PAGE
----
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The stromal component of the marrow microenvironment is not derived from the malignant clone in MDS

Aravind Ramakrishnan, Norihiro Awaya, Eileen Bryant and Beverly Torok-Storb

Myelodysplastic syndromes (MDSs) represent a spectrum of disorders that are generally thought to arise from a defective hematopoietic stem cell leading to clonal, dysregulated hematopoiesis. Although it is generally agreed that the marrow microenvironment plays a role in the biology of MDSs, it is unclear whether this represents an intrinsically abnormal stromal compartment derived from the MDS clone. One report does suggest that stromal cells contain MDS-associated cytogenetic abnormalities,1 while others have contradicted these findings and suggest these cells function normally.2,3 These conflicting observations, along with the differing reports on hematopoietic stem cell plasticity, prompted us to evaluate this issue directly using long-term marrow cultures (LTCs) established from MDS patients.

We first addressed the issue of the origin of stroma in 1987 by using LTCs established with marrow aspirates from patients with functioning sex-mismatched allografts.4 By using fluorescence in situ hybridization (FISH), we were able to demonstrate that all of the stromal cells were host derived, whereas all of the cells containing donor sex chromatin were macrophages. We subsequently extended this observation to first document by nonspecific esterase (NSE) staining that up to 40% of cells in primary LTCs can be macrophages and, as expected, originate from the donor. In this case, we demonstrated that even after 27 years of 100% donor-derived hematopoiesis, the stromal cells still originated from the host.5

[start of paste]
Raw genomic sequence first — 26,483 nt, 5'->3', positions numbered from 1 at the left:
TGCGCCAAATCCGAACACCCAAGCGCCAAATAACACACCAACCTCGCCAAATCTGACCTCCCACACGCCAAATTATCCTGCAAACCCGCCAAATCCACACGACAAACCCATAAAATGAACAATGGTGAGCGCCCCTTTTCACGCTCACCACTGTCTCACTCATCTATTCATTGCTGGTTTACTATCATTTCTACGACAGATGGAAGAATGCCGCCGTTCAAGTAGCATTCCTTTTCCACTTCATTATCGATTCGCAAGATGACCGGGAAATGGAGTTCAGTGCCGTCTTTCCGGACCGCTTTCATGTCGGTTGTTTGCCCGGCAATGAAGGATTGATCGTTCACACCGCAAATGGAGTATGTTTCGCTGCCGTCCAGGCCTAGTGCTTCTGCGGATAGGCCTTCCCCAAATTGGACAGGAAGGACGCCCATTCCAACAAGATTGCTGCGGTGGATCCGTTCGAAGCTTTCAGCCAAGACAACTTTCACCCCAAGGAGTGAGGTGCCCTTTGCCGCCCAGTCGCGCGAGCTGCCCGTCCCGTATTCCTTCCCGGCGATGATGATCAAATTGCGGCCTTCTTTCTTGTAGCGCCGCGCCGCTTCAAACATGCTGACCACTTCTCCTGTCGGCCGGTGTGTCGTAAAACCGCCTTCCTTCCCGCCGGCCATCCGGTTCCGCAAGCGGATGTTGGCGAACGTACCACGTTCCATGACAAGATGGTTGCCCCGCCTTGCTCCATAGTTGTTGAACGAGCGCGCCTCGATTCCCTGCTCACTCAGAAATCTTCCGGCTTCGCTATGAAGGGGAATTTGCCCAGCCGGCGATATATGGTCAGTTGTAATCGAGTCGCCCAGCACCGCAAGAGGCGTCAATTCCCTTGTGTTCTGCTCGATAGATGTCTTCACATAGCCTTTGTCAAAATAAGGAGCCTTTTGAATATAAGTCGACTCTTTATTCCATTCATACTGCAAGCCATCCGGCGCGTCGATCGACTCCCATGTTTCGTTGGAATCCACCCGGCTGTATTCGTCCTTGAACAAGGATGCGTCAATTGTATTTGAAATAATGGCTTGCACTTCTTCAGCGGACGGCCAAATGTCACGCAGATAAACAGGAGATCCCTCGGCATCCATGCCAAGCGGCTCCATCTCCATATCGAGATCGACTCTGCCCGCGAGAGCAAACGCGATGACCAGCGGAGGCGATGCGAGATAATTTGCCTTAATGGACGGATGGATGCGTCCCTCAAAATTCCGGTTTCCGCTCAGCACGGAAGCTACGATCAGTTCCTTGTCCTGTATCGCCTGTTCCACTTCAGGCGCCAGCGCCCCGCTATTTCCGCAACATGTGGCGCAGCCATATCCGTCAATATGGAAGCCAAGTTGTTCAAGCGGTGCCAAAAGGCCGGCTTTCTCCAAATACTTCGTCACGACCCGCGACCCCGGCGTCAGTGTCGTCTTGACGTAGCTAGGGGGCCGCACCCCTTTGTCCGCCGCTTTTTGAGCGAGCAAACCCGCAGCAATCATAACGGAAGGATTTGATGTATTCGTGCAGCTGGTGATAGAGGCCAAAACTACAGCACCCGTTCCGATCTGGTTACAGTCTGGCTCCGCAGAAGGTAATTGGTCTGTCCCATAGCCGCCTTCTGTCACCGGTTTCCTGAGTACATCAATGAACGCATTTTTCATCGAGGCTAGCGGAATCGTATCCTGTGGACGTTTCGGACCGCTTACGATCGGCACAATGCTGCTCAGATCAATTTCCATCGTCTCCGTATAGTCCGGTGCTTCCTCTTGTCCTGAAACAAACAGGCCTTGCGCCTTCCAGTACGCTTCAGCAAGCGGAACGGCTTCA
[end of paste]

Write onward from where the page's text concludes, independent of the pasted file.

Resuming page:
One could infer from these data that the stroma in patients with MDSs would not be derived from the malignant clone. To address this issue directly, we analyzed LTCs established from 9 patients with MDSs. LTCs were cultured for 6 to 9 weeks before cells were harvested and cytocentrifuged onto glass slides. The percentage of macrophages was determined by staining with NSE. FISH was then performed on duplicate slides to determine the percentage of clonally marked cells. In every case except 1, the percent of clonally marked cells in the LTCs did not exceed that which could be accounted for by the combination of macrophages and background levels for FISH (Table 1). In case no. 7, we noted an unusual retention of myelocytes in the LTC, which probably contributed to the increased percentage of clonally marked cells noted in this patient. These data strongly suggest that stromal cells are not part of the malignant clone in MDSs and support our previous conclusion that stromal cells and hematopoietic cells are not derived from a common marrow-derived adult stem cell.

Table 1.

Histochemical analysis (NSE) and FISH of LTCs from 9 patients with MDS

Footnotes

  • Correspondence: Beverly Torok-Storb, Fred Hutchinson Cancer Research Center, 1100 Fairview Ave N, Seattle, WA 98109; e-mail: btorokst{at}fhcrc.org.
  • Supported in part by T32 CA09515 (AR), ROI HL62923, and ROI HL69144.

References